Your workout routine isn’t effective.
Most beginners or even some experienced lifters get their routines from magazines and publications written by professional bodybuilders – these are not designed for people new to lifting or natural lifters, rather for the ‘enhanced’ trainee due to the huge amounts of volume for specific bodyparts. Others follow the routine their ‘friend’ is doing as he’s had great results, however everyone is different and just because your friend has had decent gains, it does not follow that you necessarily will. Following these examples will generally only leave you frustrated, sore and with minimal improvement.
A good routine needs to be well structured; workout days to be arranged to allow for adequate rest, muscle groups arranged well in order to avoid overtraining a specific bodypart, muscle groups arranged in order for each muscle to be worked for maximum effect, a good selection of compound and isolation exercises and good warm-up and cool-down.
A compound exercise is one where the body moves through more than one joint (i.e. Squat moves the Hip, Knee and Ankle) and isolation exercises move through only one joint (i.e. Leg Extension moves only the Knee). To provide complete stimulation of a muscle, you should take advantage of both of these types of exercise. However if mass is your main goal, compound exercises should make up the majority of your training with a few isolation exercises thrown in to supplement the main lifts.
Compound movements allow you to lift more weight and work through more muscle groups at the same time than isolation, this will not only save you time in the gym, but provides more stimulation for the muscles and in response your body will release more anabolic hormones (such as testosterone and growth hormone) in response to the stress.
3-4 days a week of training is adequate for any natural lifter, any more than this and you’ll struggle to recover enough between workouts to keep the right level of intensity when training. Don’t forget the importance of warming up and cooling down – These will not only increase blood flow and loosen muscles prior to training, but also reduce the chance of injury during your workout and enhance recovery afterwards.
Finally try to have a days rest between each workout, for many of the reasons above but also to be able to perform at maximum intensity every session. If you follow up a heavy squat session with deadlifts the next day, you’ll no doubt have tired legs and won’t be able to lift the same amount of weight/reps as you could with a days rest between sessions. Building strength and muscle is a long term goal and trying to rush it will only hinder your progress.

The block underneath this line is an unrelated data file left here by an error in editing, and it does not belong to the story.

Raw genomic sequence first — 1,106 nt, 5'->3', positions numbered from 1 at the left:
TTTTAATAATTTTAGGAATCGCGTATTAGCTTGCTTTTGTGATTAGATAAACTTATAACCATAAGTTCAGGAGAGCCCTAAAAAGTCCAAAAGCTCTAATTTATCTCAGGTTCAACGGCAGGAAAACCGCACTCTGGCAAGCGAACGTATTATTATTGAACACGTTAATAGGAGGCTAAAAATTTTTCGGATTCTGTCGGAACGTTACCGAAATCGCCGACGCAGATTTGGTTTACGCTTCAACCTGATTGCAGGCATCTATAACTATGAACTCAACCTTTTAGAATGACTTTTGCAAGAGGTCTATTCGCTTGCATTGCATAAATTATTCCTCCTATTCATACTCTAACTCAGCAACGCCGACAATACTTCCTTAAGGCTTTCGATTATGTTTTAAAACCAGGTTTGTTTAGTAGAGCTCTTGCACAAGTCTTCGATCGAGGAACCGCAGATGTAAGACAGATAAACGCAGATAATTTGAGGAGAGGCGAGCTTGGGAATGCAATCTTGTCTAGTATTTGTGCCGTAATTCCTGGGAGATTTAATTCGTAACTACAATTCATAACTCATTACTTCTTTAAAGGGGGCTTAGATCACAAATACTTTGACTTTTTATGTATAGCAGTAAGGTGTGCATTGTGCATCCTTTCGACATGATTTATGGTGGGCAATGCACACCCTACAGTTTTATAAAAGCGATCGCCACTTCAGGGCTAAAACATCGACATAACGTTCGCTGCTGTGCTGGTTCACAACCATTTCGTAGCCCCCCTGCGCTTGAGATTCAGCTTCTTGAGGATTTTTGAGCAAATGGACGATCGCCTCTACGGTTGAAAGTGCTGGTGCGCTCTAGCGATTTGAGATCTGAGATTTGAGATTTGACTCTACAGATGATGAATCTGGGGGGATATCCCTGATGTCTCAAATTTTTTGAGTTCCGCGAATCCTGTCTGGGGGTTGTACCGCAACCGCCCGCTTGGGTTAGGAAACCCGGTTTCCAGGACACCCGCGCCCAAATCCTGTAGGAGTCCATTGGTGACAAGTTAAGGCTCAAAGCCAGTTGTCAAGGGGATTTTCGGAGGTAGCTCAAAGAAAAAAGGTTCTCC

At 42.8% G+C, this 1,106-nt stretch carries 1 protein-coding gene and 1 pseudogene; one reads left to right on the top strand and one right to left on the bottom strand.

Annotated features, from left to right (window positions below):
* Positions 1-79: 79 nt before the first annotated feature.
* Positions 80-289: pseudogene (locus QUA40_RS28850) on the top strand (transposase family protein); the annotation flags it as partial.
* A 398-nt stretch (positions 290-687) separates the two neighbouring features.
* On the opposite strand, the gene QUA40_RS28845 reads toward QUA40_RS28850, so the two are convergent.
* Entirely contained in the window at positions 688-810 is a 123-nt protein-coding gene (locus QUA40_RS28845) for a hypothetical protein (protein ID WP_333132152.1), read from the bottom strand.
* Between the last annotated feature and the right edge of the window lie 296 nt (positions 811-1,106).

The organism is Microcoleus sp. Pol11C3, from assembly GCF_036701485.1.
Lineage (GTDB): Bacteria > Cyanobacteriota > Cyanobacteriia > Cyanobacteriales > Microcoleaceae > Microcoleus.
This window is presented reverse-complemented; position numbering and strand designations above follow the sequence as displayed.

Your not training your legs as hard as the rest of your body
Our ability to increase muscle is a direct result of our ability to increase our natural anabolic hormone levels. You’ve heard of these before – Growth Hormone, Testosterone, IGF-1 to name a few – You’ve heard of these probably because you’ve heard of steroids. Steroids are just natural chemicals our bodies produce, the reason bodybuilders get so freakishly huge is they take far more of these hormones than their bodies can develop for themselves. You however, can increase your bodies natural levels of these hormones by the right training and nutrition. As our bodies operate on a ‘supply and demand’ basis, to boost these hormones you must train as intensely as possible and recruit as many muscle fibers as you can during training.
Now some basic anatomy! Our legs make up almost two thirds of our entire muscle mass! (Quadriceps, Hamstrings, Gluteals and Calves) So by training your legs as intensely as your upper body (or more), you target far more muscle fibers and so force your endocrine (hormone release) system to release all these anabolic goodies into your system. As these hormones are not just isolated to build muscle in your lower body, they also help increase size on your chest, back, shoulders, arms .. in fact, your whole body!
The Squat (In particular the Barbell Back Squat) has long been proven to be the ultimate in mass gaining exercises. It’s estimated to involve hundreds of muscles, acting as prime movers or stabilisers in the upper and lower body. The squat recruits so many muscle fibers, it releases more GH (Growth Hormone) than any other exercise – period. More GH, more muscle.
The Deadlift is number two as far as I’m concerned in the mass building arsenal. It is the ultimate strength exercise – What is more satisfying that bending down and picking up some seriously heavy weight off the ground? Again, as the squat, to deadlift requires your whole body to work ,so encourages the hormones to be released as mentioned previously.
The reason we don’t see everyone doing these exercises? (Squat & Deadlift) Mainly because they’re so hard – Most people would rather push 250kg on a leg press for 10 reps, than do 100kg back squat for 10 reps. Somehow they think this is a more impressive feat as more weight is being used. Anyone who has done a nice heavy rock bottom squat knows damn well that it is far harder (thus requires more strength) to drive up out of the bottom of a squat, than to slide a sledge a few inches along it’s track, whatever the weight involved. Either that or they don’t know how to squat or deadlift correctly so choose not to do them instead of finding out or being shown.